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Meteorologists are unsung heroes – La Niña shows her teeth

Global weather | Meteorologists are unsung heroes – la Niña shows her teeth Anthony Harrington

Those engaged with the “soft” or agriculture related commodities markets watch the big, global weather patterns more closely than most of us. We’re all, of course, aware of global warming issues and the need for business to green up, but the more immediate weather cycles only impinge on the rest of us when a spate of disasters, such as the January floods in Australia, Brazil and Sri Lanka, hit the headlines.

Yet for meteorologists, and, indeed, for anyone who bothers to look at the major weather cycles and patterns, while this or that storm or shower might be surprising, taken in the round, things move in rather stable, predictable ways. The Arctic Oscillation is a case in point. The term refers to opposed pressure patterns in northern, middle and high latitudes. The National Snow and Ice Data Centre explains it thus:

"The oscillation exhibits a "negative phase" with relatively high pressure over the polar region and low pressure at midlatitudes (about 45 degrees North), and a "positive phase" in which the pattern is reversed. In the positive phase, higher pressure at midlatitudes drives ocean storms farther north, and changes in the circulation pattern bring wetter weather to Alaska, Scotland and Scandinavia, as well as drier conditions to the western United States and the Mediterranean. In the positive phase, frigid winter air does not extend as far into the middle of North America as it would during the negative phase of the oscillation. This keeps much of the United States east of the Rocky Mountains warmer than normal, but leaves Greenland and Newfoundland colder than usual. Weather patterns in the negative phase are in general "opposite" to those of the positive phase…"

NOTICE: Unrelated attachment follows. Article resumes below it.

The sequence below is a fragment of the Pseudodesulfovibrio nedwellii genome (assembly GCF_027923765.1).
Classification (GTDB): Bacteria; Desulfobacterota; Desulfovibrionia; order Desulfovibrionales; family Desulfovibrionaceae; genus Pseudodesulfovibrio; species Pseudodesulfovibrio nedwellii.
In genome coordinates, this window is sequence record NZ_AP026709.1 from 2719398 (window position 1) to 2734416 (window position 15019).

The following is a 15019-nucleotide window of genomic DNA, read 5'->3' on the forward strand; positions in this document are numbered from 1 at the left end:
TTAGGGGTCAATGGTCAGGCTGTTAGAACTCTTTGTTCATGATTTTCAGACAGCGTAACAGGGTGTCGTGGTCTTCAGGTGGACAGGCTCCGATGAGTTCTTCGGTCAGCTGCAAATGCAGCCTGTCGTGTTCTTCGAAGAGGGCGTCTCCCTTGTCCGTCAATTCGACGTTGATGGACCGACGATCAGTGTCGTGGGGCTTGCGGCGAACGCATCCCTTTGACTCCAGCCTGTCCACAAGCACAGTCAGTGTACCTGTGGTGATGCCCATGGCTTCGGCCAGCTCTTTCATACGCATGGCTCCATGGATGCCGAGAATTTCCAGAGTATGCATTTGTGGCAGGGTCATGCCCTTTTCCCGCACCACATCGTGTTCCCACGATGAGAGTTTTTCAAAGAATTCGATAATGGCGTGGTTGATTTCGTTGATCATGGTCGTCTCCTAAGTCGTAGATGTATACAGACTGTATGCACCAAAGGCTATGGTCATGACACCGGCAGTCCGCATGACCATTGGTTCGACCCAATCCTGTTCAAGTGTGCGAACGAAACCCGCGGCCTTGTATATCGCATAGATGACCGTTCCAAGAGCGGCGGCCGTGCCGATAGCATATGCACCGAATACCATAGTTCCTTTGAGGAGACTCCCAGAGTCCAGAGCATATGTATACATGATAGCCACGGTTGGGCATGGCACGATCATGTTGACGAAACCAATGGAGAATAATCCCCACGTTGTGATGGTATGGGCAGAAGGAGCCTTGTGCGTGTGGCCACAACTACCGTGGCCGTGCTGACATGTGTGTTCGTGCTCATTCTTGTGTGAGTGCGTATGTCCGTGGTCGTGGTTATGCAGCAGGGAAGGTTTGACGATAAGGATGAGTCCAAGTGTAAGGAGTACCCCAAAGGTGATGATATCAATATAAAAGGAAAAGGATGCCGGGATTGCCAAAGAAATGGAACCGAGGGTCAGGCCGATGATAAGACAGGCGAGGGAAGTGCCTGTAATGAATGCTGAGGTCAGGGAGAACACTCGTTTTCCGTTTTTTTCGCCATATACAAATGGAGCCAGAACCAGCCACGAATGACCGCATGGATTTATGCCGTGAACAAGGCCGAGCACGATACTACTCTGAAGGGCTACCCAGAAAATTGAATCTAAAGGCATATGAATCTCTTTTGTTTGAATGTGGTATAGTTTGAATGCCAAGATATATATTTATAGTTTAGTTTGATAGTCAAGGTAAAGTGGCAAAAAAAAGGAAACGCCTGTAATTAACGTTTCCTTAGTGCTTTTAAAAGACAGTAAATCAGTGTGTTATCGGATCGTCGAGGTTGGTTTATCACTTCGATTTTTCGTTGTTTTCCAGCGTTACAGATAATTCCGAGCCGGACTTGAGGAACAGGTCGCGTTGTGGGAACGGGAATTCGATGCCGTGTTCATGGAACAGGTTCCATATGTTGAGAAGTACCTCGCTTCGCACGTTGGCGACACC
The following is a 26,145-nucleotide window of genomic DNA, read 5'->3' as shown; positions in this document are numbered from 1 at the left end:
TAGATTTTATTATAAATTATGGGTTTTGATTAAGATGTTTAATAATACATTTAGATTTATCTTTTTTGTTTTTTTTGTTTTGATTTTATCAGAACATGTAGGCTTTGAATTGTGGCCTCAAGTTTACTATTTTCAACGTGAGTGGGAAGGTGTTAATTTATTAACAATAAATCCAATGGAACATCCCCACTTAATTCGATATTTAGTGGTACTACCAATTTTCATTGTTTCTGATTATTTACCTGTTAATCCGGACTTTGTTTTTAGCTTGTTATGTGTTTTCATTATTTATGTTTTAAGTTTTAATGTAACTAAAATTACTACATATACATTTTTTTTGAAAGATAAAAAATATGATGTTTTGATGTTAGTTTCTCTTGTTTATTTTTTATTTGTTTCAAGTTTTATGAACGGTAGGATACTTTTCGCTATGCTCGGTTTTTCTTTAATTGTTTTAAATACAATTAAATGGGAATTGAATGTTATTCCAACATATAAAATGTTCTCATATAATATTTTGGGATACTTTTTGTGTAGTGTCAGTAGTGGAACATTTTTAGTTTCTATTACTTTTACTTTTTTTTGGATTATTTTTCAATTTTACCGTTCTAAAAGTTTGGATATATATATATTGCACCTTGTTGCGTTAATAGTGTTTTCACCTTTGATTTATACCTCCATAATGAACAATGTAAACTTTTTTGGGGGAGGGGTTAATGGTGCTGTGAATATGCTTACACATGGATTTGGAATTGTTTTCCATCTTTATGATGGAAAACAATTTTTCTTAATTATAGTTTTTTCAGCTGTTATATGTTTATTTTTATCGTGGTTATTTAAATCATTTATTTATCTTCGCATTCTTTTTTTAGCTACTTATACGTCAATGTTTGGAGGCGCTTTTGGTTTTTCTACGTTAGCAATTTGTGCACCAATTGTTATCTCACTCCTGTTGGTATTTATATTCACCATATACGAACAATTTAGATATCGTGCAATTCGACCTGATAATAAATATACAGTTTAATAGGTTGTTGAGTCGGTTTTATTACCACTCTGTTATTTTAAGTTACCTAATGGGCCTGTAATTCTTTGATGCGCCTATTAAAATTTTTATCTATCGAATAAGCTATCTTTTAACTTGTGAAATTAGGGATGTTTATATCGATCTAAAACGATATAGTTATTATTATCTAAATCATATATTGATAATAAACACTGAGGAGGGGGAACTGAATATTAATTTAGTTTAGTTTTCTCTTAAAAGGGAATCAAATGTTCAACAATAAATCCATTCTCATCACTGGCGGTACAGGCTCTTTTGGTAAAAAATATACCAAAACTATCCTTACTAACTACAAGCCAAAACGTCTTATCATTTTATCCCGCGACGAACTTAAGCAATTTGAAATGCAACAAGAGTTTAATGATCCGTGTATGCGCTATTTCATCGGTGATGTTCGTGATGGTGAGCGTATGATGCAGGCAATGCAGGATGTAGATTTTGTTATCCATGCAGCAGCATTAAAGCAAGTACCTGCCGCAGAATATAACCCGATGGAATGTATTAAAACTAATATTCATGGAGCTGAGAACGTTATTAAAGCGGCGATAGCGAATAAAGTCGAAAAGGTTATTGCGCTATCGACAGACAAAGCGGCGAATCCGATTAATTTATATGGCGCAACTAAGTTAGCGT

In short, the Arctic Oscillation is formed by the ring of winds that blow round the North Pole, with the ring widening or shrinking, strengthening or weakening, depending on whether high or low pressure dominates. So if you bother to check the pressure over the Arctic, you have a pretty fair idea of whether the Arctic Oscillation is in a positive or a negative phase, and you have a reasonable idea, in broad terms, of the weather consequences that are likely to flow from this. But of course, there are complicating factors, overlapping patterns and events, that make weather prediction and explication a much deeper art that this suggests.

Which is where the meteorologist as hero comes in. One woman who has garnered a global reputation, following in her father’s footsteps, he was also a renown meteorologist, is Evelyn Browning Garriss, who produces a subscription only newsletter, the Browning Newsletter. A free, “lite” version of some of this appears in her regular column for the Old Farmer’s Almanac.